Life After Hurricane Dorian As Told By One Grand Bahama Resident

Destroyed homes are seen in High Rock, Grand Bahama, Bahamas. (Photo credit: ZAK BENNETT/AFP/Getty Images)


News Americas, NEW YORK, NY, Fri. Oct. 4, 2019: For Grand Bahama resident, small business owner and hurricane survivor, Reudon Knowles, the days since Hurricane Dorian hit has seemed to drag on forever.

Even though it’s been only a month since Hurricane Dorian delivered a devastating blow to the northern Bahamas islands, life as Knowles and most residents knew it, is now forever changed.

While the task has turned to clean-up and rebuilding efforts, most who have chosen to remain on the island are still in survival mode.

That means power is largely from generators; water is out of tanks and bottles and hot meals daily is a luxury. There are now only two grocery stores open on the island and one building supply company, making securing basic items and building supplies an arduous task.

Many are still in desperate need of basic supplies of food and water, but of clothing, clean up items, building supplies and generators.

Many residents are now battling mold in homes that were flooded with water up to the rafters, as the storm surge hit and moved as far as four miles inland.

“I compare what I experienced and heard to a F3/F4 tornado which usually has equivalent winds. Places that never flooded before, flooded in this perfect storm,” Knowles, an air-traffic controller at the island’s airport told News Americas. “The airport itself had 25 foot of water. Certain factors contributed to the magnitude of this devastating hurricane. The effects of global warming – rising ocean levels along with the new moon and high tides during those days the hurricane was upon us pushed an unprecedented amount of sea water onshore. The results were mass casualties because the inhabitants were caught by surprise at the speed at which the water was rising.”

Knowles said that over two thousand persons of those that did not evacuate the islands and could not receive help in time, remain missing or perished along with pets and children. Some even got trapped in buildings used as hurricane shelters where the building collapsed under the pressure of water and winds, he said while some will never be found, being assumed swept out to sea by currents when the flood water rose.

“It is disturbing to think about friends and persons frequently seen in the community that perished, some who even were helping others and family to safety,” he added. “By no means are survivors of Hurricane Dorian short on harrowing stories of survival, and none of the stories are exaggerated regardless of how unbelievable they many seem.”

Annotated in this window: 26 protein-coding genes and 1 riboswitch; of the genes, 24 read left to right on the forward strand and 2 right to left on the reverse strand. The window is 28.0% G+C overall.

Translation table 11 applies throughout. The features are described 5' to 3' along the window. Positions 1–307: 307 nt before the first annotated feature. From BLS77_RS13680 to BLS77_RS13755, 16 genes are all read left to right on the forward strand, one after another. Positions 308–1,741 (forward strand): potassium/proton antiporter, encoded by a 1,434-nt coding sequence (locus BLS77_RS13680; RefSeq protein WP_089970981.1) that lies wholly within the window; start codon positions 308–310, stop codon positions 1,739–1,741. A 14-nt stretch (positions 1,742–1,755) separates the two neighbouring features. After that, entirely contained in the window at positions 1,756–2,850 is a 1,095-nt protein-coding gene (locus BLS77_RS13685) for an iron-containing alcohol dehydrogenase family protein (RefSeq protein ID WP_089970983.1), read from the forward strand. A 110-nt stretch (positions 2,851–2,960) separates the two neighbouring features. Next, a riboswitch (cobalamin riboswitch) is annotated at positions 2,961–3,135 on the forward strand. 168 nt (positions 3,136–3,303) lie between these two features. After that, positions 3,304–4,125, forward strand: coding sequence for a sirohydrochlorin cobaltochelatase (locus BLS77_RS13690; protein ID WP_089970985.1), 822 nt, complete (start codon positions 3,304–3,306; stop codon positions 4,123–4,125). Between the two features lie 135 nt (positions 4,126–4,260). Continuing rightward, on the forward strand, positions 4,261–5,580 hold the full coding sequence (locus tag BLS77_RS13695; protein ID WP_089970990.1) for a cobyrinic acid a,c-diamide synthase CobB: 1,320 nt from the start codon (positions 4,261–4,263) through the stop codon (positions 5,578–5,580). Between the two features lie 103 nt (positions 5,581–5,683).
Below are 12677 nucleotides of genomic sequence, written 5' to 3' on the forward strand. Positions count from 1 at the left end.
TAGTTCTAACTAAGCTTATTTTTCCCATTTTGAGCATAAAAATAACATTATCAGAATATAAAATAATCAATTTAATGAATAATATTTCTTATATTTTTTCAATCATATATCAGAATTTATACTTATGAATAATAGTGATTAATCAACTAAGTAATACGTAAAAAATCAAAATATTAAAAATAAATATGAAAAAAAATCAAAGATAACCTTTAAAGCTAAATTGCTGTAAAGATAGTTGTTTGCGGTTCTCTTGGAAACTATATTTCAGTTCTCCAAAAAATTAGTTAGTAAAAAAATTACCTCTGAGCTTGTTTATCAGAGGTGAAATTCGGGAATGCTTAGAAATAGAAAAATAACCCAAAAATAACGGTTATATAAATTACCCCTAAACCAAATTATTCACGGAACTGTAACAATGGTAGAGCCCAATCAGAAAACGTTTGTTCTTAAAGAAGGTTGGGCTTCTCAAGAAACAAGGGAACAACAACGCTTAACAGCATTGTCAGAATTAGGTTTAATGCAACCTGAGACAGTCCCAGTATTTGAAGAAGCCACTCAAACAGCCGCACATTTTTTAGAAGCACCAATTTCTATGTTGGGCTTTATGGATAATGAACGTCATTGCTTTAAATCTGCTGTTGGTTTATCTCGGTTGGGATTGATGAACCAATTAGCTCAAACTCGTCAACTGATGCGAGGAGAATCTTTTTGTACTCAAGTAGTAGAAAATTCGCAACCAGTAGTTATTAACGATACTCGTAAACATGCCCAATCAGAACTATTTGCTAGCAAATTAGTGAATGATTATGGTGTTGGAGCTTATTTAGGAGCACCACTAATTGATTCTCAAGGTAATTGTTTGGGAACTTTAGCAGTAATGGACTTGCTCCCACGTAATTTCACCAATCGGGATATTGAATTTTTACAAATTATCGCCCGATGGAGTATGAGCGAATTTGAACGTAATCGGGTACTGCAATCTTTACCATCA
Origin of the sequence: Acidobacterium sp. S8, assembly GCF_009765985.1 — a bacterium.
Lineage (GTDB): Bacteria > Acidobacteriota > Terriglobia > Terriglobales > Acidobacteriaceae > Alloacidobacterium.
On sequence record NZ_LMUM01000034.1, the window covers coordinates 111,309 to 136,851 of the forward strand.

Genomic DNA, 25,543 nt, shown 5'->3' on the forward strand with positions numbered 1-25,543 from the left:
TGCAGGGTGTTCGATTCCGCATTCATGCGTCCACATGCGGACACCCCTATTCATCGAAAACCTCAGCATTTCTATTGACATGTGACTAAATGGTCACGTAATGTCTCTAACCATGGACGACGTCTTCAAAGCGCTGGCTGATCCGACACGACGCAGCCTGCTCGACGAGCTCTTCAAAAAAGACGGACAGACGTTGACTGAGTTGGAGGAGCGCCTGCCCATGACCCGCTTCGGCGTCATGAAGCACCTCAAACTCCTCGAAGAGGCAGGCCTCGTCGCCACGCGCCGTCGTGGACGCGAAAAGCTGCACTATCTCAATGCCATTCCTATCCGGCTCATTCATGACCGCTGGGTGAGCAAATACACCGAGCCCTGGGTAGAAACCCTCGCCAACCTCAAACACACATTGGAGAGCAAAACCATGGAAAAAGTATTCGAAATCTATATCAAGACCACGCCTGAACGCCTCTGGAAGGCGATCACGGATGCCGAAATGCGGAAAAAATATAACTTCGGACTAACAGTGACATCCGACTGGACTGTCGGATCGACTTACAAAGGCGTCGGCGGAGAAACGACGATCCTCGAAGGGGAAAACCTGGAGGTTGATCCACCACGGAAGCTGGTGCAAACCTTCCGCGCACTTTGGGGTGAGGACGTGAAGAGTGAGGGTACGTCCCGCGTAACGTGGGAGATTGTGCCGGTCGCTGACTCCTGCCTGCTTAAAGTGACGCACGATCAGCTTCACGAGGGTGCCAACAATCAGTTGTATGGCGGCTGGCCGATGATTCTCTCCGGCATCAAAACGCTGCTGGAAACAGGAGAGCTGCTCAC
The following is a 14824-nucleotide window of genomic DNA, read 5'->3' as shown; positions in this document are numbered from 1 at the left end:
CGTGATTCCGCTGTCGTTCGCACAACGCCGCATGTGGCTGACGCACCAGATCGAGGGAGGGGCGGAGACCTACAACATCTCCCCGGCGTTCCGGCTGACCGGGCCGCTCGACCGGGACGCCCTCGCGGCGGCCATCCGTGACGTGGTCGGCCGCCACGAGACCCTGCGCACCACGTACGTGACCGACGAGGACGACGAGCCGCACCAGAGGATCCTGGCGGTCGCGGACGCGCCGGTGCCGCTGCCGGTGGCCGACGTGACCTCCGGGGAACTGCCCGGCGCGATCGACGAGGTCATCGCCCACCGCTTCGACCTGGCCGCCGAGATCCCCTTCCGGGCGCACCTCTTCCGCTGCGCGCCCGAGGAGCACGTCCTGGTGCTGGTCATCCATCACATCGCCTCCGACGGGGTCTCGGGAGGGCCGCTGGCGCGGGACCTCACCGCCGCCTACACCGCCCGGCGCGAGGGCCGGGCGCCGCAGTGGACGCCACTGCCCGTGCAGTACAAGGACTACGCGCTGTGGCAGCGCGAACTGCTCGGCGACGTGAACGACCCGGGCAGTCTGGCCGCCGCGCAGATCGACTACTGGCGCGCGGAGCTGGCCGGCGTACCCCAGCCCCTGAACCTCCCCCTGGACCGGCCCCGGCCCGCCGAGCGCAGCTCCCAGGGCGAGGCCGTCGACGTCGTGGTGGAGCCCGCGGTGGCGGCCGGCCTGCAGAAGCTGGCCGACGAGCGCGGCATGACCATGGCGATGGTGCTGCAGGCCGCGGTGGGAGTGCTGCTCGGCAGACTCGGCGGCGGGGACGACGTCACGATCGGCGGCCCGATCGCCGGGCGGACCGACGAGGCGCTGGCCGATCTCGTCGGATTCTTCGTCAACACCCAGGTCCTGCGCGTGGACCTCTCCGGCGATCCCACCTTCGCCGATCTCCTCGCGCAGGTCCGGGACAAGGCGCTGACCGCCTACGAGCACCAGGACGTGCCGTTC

Thousands are now displaced, and hundreds left unemployed while many see the government’s response through its NEMA (National Emergency Management Agency,) as slow, pointing to examples where residents have had to stand outside in long lines for hours to secure a half a case of water as a prime example of the sloth-like response.

“We are left with salty ground water supply that was previously fresh drinking water,” said Knowles. “Thousands are still without electricity and potable water and have no access or estimation of when supply will be restored.”

Temporary housing is also an issue with so many homeless from the storm but neighbors helping neighbors have become the order of the day.

Even as many struggle to survive and cope, the mental and emotional impact has yet to be addressed Knowles says, relating stories of many who lost loved ones, including their entire families who were sheltering in a church that collapsed and killed 25 people.

“The PTSD impact of this has not even yet been accessed or addressed,” said Knowles, who said many will need counseling to move forward.

Knowles says most of the immediate help to residents have come from private individuals and organizations like Samaritan’s Purse, the Rotary Club Of Freeport/Lucaya, local shipping/import companies and religious organizations, who rushed into action as soon as the storm cleared, handing out food and water.

But for now, the focus is on the immediate needs.

“We lack of fresh drinking water, water filters, food, generators, building supplies, access to mental health professionals, temporary housing and financial contributions for items that can be bought locally and the elderly and young lack the essentials that were most likely just bought prior to the end of August,” said Knowles, adding that ninety percent of local businesses were affected and are still closed due to loss and insufficient financial capability to reopen quickly.

Knowles is urging donation to organizations like the Rotary Club of Grand Bahama and The Robbins Fund and inviting innovative businesses “to fill major voids in the local economy now because of the apparent permanent closure of some businesses.”

“We can make a difference and help make it better in The Bahamas,” he added.  “Time for us to rebuild better and stronger.”